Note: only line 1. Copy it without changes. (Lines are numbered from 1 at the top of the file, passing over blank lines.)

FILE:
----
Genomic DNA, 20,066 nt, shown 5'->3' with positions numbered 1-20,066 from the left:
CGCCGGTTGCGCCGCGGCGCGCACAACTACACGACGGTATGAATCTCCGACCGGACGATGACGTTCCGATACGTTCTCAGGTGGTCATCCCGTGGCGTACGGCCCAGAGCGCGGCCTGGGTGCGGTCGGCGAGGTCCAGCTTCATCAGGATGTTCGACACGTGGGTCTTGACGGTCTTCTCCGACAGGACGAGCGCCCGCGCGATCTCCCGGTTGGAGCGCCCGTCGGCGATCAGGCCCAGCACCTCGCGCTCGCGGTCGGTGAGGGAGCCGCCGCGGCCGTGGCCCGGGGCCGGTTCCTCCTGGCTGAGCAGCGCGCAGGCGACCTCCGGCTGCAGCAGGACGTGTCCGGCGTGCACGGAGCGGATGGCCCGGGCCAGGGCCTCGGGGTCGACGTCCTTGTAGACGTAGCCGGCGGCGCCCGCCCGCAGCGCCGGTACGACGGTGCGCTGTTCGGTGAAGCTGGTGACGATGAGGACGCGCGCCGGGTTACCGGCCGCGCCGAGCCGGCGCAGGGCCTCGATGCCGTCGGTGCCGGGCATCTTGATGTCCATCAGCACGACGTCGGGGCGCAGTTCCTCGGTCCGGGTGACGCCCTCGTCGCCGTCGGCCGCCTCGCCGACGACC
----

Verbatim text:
Genomic DNA, 20,066 nt, shown 5'->3' with positions numbered 1-20,066 from the left: